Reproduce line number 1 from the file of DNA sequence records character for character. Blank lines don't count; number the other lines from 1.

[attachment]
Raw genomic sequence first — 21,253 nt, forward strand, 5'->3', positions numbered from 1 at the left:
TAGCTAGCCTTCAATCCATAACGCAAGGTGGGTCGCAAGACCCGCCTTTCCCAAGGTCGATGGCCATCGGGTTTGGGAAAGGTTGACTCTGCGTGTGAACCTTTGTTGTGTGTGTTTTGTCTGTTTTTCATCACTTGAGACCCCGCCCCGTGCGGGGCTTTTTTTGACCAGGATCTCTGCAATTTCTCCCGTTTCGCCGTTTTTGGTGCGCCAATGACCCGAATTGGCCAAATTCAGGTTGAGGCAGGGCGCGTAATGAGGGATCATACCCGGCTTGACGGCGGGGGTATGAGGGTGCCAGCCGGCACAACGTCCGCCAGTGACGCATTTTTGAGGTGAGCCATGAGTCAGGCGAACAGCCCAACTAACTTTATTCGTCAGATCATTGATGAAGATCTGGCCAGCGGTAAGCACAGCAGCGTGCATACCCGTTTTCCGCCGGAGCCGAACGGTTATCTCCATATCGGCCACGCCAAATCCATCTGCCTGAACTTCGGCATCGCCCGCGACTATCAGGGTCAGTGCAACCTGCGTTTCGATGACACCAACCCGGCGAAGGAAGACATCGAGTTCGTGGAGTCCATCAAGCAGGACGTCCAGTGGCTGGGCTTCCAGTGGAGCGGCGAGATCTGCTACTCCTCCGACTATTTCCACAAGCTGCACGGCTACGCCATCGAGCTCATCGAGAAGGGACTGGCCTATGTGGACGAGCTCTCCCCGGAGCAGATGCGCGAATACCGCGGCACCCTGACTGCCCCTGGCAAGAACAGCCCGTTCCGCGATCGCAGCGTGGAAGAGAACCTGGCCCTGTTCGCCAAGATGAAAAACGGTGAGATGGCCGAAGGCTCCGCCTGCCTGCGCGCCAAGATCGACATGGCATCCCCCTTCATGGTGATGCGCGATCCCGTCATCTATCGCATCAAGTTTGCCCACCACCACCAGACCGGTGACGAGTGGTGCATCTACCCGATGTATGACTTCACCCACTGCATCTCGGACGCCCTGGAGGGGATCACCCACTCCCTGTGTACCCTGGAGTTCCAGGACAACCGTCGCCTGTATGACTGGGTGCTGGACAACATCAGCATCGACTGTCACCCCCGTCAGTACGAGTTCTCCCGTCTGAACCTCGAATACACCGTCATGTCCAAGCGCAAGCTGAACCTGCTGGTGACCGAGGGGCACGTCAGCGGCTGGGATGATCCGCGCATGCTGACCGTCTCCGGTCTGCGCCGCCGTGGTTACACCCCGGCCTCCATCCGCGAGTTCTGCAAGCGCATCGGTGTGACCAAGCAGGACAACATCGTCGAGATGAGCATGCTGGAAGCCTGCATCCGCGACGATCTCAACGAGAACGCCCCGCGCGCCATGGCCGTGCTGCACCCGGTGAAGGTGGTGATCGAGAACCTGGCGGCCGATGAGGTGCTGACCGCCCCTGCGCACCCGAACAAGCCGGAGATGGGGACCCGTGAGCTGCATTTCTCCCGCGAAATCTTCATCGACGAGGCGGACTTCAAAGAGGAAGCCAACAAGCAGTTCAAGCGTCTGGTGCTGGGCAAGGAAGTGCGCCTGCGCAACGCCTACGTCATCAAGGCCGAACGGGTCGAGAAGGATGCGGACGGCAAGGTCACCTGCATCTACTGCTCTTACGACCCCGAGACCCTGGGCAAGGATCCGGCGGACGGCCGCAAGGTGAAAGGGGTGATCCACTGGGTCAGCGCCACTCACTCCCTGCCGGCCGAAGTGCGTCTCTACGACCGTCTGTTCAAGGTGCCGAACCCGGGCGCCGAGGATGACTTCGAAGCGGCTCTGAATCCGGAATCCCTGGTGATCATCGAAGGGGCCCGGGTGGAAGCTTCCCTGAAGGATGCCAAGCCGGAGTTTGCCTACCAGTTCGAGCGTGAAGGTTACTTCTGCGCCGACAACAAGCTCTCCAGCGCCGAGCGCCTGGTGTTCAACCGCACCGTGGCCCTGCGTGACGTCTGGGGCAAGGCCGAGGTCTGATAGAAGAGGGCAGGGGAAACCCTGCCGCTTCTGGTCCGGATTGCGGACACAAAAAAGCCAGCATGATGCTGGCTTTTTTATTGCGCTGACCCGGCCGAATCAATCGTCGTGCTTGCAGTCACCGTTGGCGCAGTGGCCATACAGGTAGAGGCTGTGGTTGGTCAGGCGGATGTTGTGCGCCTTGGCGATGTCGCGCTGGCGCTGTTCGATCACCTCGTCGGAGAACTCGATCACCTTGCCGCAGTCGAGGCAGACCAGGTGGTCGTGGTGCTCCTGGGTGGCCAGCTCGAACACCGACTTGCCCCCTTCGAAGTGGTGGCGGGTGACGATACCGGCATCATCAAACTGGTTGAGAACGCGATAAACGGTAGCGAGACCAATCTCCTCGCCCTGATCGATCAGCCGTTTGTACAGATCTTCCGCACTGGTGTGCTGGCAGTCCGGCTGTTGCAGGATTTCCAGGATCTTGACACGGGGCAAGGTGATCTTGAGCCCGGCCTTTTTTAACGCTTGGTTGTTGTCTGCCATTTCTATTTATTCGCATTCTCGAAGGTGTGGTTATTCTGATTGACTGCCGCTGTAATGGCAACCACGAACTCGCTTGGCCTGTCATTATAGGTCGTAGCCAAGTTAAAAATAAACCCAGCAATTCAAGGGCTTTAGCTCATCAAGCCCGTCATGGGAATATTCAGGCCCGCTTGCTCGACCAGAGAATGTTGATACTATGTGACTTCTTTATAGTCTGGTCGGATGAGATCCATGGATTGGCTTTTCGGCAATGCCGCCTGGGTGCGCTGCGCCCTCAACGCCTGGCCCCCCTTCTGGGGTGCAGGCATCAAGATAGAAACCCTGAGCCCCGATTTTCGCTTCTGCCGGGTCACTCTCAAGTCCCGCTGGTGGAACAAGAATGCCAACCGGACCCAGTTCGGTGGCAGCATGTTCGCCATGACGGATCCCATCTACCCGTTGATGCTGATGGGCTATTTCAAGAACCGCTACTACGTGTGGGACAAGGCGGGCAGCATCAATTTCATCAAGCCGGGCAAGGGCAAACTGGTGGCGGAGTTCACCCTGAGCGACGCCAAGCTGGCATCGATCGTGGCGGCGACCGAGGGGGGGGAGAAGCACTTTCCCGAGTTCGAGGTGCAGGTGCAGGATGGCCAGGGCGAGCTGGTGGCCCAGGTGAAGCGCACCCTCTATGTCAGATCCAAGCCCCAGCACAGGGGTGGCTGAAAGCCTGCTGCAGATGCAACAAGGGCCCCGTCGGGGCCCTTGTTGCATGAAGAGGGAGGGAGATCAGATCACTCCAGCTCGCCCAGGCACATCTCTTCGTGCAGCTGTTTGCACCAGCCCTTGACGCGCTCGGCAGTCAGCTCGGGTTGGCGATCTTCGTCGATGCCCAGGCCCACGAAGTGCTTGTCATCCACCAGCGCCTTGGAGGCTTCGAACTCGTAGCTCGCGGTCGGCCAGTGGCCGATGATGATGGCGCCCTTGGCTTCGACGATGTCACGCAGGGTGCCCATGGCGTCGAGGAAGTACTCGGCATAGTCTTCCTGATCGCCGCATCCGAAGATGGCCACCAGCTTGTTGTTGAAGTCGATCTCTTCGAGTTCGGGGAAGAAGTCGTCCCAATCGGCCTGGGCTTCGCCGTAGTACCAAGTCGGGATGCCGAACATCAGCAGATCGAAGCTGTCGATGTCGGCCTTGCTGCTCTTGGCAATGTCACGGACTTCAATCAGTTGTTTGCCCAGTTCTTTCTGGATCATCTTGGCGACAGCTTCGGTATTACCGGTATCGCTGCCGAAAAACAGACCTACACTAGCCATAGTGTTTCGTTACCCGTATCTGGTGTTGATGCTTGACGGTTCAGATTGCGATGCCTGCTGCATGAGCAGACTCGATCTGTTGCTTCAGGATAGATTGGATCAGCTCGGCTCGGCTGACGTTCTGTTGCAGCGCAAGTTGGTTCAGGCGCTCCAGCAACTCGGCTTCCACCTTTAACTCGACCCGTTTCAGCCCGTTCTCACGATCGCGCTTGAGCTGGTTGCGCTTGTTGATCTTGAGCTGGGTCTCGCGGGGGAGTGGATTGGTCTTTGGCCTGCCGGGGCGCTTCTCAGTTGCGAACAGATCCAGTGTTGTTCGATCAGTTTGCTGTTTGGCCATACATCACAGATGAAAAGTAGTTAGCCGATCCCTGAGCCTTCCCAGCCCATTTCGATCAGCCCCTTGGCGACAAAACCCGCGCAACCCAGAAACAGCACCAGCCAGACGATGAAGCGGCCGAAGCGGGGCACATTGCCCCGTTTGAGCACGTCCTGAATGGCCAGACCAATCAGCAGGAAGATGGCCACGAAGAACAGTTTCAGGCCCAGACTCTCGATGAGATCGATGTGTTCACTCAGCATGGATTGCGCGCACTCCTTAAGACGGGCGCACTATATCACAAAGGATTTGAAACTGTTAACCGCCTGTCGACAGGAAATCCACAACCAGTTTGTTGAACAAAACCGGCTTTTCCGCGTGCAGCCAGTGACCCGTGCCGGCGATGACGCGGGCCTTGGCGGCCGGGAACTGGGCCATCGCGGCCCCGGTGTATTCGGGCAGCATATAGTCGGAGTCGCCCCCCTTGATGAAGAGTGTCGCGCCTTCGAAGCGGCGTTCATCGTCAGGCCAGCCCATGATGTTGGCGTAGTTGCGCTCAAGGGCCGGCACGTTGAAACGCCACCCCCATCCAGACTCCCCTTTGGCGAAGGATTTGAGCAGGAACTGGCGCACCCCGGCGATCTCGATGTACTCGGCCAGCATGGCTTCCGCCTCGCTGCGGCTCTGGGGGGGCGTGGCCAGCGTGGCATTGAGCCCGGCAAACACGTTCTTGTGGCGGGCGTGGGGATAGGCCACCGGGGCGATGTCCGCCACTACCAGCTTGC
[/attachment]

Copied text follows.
Raw genomic sequence first — 21,253 nt, forward strand, 5'->3', positions numbered from 1 at the left: